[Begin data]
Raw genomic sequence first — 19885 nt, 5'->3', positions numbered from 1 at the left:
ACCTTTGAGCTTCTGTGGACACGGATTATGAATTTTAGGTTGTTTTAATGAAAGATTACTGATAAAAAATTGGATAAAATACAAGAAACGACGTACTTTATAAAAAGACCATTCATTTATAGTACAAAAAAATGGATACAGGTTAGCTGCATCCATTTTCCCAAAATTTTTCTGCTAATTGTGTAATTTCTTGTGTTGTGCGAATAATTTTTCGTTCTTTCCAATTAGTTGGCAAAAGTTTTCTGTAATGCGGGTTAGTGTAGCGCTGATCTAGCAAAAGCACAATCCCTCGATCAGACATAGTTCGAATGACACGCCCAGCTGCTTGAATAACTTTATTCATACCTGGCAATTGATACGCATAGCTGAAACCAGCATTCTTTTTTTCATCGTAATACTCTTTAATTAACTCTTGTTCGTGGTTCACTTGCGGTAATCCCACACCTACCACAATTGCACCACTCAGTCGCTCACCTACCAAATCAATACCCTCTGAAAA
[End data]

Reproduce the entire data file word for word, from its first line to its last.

Raw genomic sequence first — 19885 nt, 5'->3', positions numbered from 1 at the left:
ACCTTTGAGCTTCTGTGGACACGGATTATGAATTTTAGGTTGTTTTAATGAAAGATTACTGATAAAAAATTGGATAAAATACAAGAAACGACGTACTTTATAAAAAGACCATTCATTTATAGTACAAAAAAATGGATACAGGTTAGCTGCATCCATTTTCCCAAAATTTTTCTGCTAATTGTGTAATTTCTTGTGTTGTGCGAATAATTTTTCGTTCTTTCCAATTAGTTGGCAAAAGTTTTCTGTAATGCGGGTTAGTGTAGCGCTGATCTAGCAAAAGCACAATCCCTCGATCAGACATAGTTCGAATGACACGCCCAGCTGCTTGAATAACTTTATTCATACCTGGCAATTGATACGCATAGCTGAAACCAGCATTCTTTTTTTCATCGTAATACTCTTTAATTAACTCTTGTTCGTGGTTCACTTGCGGTAATCCCACACCTACCACAATTGCACCACTCAGTCGCTCACCTACCAAATCAATACCCTCTGAAAA